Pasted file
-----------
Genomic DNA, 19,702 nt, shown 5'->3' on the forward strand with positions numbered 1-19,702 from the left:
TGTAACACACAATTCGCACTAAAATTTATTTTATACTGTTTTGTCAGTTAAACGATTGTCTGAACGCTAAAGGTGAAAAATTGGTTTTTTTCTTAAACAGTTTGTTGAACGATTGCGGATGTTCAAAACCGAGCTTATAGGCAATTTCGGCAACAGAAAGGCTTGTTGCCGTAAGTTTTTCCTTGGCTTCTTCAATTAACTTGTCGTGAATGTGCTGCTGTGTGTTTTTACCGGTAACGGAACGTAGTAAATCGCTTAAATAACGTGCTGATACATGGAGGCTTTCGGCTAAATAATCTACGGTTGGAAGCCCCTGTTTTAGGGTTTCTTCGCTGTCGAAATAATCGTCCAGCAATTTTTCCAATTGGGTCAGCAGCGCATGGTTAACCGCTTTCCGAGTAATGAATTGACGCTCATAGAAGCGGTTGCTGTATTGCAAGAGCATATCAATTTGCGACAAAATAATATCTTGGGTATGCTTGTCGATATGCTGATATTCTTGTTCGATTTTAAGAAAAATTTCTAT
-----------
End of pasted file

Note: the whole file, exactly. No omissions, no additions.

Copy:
Genomic DNA, 19,702 nt, shown 5'->3' on the forward strand with positions numbered 1-19,702 from the left:
TGTAACACACAATTCGCACTAAAATTTATTTTATACTGTTTTGTCAGTTAAACGATTGTCTGAACGCTAAAGGTGAAAAATTGGTTTTTTTCTTAAACAGTTTGTTGAACGATTGCGGATGTTCAAAACCGAGCTTATAGGCAATTTCGGCAACAGAAAGGCTTGTTGCCGTAAGTTTTTCCTTGGCTTCTTCAATTAACTTGTCGTGAATGTGCTGCTGTGTGTTTTTACCGGTAACGGAACGTAGTAAATCGCTTAAATAACGTGCTGATACATGGAGGCTTTCGGCTAAATAATCTACGGTTGGAAGCCCCTGTTTTAGGGTTTCTTCGCTGTCGAAATAATCGTCCAGCAATTTTTCCAATTGGGTCAGCAGCGCATGGTTAACCGCTTTCCGAGTAATGAATTGACGCTCATAGAAGCGGTTGCTGTATTGCAAGAGCATATCAATTTGCGACAAAATAATATCTTGGGTATGCTTGTCGATATGCTGATATTCTTGTTCGATTTTAAGAAAAATTTCTAT